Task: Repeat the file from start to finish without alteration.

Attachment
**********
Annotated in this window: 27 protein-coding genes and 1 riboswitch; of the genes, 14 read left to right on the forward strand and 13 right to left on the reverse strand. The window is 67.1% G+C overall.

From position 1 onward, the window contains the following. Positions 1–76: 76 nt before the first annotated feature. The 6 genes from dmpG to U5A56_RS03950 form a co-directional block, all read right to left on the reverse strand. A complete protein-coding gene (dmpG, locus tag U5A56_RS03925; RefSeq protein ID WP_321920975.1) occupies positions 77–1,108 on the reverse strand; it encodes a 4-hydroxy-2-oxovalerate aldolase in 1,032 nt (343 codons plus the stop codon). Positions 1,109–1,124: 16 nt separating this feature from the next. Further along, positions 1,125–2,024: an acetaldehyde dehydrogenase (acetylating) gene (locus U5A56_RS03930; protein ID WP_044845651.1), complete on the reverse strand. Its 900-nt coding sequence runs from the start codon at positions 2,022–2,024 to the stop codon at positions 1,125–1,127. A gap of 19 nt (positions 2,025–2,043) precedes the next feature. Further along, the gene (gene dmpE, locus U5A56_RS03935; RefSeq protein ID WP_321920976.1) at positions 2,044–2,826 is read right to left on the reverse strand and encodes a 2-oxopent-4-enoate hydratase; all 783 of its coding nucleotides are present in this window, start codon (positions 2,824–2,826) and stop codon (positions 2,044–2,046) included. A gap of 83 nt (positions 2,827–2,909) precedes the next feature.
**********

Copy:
Annotated in this window: 27 protein-coding genes and 1 riboswitch; of the genes, 14 read left to right on the forward strand and 13 right to left on the reverse strand. The window is 67.1% G+C overall.

From position 1 onward, the window contains the following. Positions 1–76: 76 nt before the first annotated feature. The 6 genes from dmpG to U5A56_RS03950 form a co-directional block, all read right to left on the reverse strand. A complete protein-coding gene (dmpG, locus tag U5A56_RS03925; RefSeq protein ID WP_321920975.1) occupies positions 77–1,108 on the reverse strand; it encodes a 4-hydroxy-2-oxovalerate aldolase in 1,032 nt (343 codons plus the stop codon). Positions 1,109–1,124: 16 nt separating this feature from the next. Further along, positions 1,125–2,024: an acetaldehyde dehydrogenase (acetylating) gene (locus U5A56_RS03930; protein ID WP_044845651.1), complete on the reverse strand. Its 900-nt coding sequence runs from the start codon at positions 2,022–2,024 to the stop codon at positions 1,125–1,127. A gap of 19 nt (positions 2,025–2,043) precedes the next feature. Further along, the gene (gene dmpE, locus U5A56_RS03935; RefSeq protein ID WP_321920976.1) at positions 2,044–2,826 is read right to left on the reverse strand and encodes a 2-oxopent-4-enoate hydratase; all 783 of its coding nucleotides are present in this window, start codon (positions 2,824–2,826) and stop codon (positions 2,044–2,046) included. A gap of 83 nt (positions 2,827–2,909) precedes the next feature.